gun dealers can't sell guns to those that aren't allowed to have them. pass the federal background check, you're clear.

    Yes, but a non-trivial percentage of guns are sold by people other than Federally-licensed dealers. That's the so-called "gun show loop hole." It ought to be closed now.
  • treetop57
    treetop57 Posts: 1,578 Member
    Interesting graphs and numbers, marsellient. The death rates seem to dominated by suicides, which a lot of people dismiss, thinking that couldn't happen in their family. My personal opinion? No way I'd have a gun in the house if I had a teenage son.
  • KimmyEB
    KimmyEB Posts: 1,208 Member
    I understand the whole "guns don't kill people--people kill people" rationale. However, what that ignores is that there are some potentially huge psychological issues that drive many people to possess guns---like insecurity and paranoia. It is no accident that the most vociferous gun-fetishists are white males--many of whom feel they have been victimized by their loss of privileged status over the past 50 years. Guns make small, weak men feel strong, which is why weak, small-minded men hold on to them with such desperation. And why the election of an African-American President has driven them into such a frenzy. (A strong woman like Hillary Clinton would likely have had the same effect).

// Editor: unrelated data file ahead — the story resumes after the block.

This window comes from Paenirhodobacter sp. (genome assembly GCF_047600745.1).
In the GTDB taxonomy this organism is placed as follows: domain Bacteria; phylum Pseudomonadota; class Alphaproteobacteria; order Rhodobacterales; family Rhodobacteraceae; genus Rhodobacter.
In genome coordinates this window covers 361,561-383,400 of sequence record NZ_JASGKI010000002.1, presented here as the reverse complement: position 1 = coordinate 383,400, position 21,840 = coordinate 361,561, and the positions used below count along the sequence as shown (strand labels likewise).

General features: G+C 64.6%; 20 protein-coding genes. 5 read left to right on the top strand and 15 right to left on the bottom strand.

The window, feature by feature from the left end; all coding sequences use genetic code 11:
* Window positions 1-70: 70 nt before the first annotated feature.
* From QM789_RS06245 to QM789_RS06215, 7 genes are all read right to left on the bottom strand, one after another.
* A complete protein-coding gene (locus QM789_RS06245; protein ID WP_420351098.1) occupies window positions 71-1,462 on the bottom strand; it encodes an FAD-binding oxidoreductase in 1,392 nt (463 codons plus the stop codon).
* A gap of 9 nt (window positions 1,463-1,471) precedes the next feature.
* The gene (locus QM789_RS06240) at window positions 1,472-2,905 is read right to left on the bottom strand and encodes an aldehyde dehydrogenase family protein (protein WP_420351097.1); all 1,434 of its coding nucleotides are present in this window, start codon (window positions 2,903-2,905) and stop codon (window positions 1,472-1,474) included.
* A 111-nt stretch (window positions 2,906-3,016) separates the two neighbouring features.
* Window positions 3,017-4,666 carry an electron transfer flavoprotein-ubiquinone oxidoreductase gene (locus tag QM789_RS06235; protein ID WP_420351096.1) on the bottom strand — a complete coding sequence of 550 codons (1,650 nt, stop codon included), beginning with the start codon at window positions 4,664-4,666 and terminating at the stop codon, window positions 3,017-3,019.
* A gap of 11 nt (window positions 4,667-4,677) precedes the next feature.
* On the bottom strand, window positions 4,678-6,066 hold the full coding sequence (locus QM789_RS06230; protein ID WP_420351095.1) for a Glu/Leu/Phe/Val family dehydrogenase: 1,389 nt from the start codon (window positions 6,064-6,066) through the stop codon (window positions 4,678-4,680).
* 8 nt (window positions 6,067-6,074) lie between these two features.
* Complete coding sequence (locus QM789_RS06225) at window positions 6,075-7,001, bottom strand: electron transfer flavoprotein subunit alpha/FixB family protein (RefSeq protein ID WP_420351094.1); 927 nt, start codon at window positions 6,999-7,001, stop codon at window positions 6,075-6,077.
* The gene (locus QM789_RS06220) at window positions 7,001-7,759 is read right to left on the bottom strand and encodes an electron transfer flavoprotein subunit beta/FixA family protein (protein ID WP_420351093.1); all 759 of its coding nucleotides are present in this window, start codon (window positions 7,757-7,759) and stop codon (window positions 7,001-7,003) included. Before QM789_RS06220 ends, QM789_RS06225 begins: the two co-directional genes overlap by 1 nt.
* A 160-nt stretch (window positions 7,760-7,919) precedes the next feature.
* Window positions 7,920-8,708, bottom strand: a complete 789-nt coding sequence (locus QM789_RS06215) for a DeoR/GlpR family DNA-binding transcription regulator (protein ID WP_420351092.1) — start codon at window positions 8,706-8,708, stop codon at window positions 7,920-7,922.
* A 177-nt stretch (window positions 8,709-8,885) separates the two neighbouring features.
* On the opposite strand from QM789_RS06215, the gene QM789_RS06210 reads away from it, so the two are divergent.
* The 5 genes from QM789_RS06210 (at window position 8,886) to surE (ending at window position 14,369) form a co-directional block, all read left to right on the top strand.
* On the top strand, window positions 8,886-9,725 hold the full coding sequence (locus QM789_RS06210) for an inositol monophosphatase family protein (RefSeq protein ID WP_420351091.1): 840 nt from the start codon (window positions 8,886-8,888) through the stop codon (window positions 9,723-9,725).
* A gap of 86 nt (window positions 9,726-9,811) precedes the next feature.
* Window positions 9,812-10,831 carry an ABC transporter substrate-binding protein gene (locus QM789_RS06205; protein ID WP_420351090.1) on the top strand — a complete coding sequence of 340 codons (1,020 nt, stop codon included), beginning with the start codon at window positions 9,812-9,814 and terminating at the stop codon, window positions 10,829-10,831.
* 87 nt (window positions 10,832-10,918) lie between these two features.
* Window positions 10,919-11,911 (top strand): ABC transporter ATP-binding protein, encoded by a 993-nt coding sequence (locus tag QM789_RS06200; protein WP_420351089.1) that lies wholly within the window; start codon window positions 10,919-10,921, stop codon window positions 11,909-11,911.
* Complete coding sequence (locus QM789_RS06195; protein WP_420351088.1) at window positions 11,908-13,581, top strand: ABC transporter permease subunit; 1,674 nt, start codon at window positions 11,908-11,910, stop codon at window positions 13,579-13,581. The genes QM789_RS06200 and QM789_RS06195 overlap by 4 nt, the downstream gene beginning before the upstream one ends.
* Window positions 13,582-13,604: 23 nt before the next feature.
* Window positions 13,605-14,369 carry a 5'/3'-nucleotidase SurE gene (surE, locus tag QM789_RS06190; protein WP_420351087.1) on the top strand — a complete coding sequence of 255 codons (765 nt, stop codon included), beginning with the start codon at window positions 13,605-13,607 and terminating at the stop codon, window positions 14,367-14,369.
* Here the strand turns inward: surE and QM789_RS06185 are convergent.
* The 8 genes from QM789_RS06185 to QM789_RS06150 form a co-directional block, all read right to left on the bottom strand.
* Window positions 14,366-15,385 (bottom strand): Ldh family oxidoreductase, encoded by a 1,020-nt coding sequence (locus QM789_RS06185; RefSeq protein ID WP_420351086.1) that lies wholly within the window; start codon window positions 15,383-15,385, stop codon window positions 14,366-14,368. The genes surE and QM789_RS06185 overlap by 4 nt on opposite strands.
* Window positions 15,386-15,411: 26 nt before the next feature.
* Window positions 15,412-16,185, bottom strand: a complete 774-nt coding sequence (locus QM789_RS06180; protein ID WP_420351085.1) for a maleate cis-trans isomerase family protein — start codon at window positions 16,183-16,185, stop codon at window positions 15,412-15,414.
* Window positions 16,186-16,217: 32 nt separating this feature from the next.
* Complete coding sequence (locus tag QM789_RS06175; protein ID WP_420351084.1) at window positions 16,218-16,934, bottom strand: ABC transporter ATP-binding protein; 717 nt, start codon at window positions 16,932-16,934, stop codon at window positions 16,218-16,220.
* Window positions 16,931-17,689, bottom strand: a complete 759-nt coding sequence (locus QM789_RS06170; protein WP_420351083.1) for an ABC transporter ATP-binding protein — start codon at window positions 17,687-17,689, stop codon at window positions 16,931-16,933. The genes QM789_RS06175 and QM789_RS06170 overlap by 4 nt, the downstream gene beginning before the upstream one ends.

So, while "guns may not kill people" when you have as many unbalanced people running around as we do in the US, to me it just makes rational sense to reduce the availability of the most lethal weaponry. Without his phallic AR-15 at hand, perhaps Mr Gibbon would have made more of an effort to get along with his neighbors so that he did not feel so threatened by their pets.